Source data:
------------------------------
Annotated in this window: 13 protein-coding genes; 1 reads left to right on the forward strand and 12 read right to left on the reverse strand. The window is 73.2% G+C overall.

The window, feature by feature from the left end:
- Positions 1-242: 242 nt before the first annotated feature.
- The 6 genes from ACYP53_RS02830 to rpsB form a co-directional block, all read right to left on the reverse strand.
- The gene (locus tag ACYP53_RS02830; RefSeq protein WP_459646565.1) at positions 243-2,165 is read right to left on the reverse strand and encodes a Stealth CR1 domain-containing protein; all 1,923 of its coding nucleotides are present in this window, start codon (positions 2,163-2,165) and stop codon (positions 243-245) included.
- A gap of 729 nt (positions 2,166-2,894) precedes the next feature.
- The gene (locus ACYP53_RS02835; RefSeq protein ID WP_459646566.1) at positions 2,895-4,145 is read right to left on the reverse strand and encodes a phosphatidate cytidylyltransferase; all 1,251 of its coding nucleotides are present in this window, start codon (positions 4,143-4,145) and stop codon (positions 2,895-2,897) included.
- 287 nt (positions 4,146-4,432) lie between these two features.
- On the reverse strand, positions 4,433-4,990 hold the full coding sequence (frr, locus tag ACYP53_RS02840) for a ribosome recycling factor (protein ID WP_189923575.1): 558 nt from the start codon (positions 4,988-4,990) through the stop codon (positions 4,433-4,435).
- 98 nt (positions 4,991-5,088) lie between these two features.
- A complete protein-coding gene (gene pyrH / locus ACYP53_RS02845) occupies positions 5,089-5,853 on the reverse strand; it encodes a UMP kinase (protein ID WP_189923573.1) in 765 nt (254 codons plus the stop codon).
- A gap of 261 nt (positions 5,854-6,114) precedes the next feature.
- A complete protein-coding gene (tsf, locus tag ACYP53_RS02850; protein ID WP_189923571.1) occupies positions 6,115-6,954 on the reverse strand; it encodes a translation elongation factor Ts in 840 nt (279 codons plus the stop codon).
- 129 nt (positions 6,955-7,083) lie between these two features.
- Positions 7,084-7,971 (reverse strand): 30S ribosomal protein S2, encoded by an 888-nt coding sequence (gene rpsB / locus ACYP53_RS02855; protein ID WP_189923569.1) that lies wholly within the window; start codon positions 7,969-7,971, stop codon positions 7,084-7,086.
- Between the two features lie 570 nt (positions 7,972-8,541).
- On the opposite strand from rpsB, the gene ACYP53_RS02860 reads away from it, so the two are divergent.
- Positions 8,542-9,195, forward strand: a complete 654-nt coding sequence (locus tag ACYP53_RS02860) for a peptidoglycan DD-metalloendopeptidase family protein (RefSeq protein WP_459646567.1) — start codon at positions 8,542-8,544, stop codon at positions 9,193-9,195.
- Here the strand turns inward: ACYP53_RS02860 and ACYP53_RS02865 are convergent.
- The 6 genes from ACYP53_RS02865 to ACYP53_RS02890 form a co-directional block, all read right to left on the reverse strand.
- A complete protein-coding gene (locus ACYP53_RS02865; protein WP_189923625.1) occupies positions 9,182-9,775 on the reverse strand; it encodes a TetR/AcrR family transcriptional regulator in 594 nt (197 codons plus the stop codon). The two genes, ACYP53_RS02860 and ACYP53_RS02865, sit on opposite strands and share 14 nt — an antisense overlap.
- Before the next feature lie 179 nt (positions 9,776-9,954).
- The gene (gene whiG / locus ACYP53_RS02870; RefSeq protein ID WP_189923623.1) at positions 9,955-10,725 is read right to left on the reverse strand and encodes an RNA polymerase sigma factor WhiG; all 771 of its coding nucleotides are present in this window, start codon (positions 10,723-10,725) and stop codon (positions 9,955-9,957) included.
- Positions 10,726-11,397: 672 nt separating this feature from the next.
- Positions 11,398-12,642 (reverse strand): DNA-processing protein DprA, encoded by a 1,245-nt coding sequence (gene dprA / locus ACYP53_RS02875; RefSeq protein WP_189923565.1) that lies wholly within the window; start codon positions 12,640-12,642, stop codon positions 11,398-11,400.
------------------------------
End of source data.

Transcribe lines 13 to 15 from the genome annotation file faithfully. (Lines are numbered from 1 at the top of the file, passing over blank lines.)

- A complete protein-coding gene (tsf, locus tag ACYP53_RS02850; protein ID WP_189923571.1) occupies positions 6,115-6,954 on the reverse strand; it encodes a translation elongation factor Ts in 840 nt (279 codons plus the stop codon).
- 129 nt (positions 6,955-7,083) lie between these two features.
- Positions 7,084-7,971 (reverse strand): 30S ribosomal protein S2, encoded by an 888-nt coding sequence (gene rpsB / locus ACYP53_RS02855; protein ID WP_189923569.1) that lies wholly within the window; start codon positions 7,969-7,971, stop codon positions 7,084-7,086.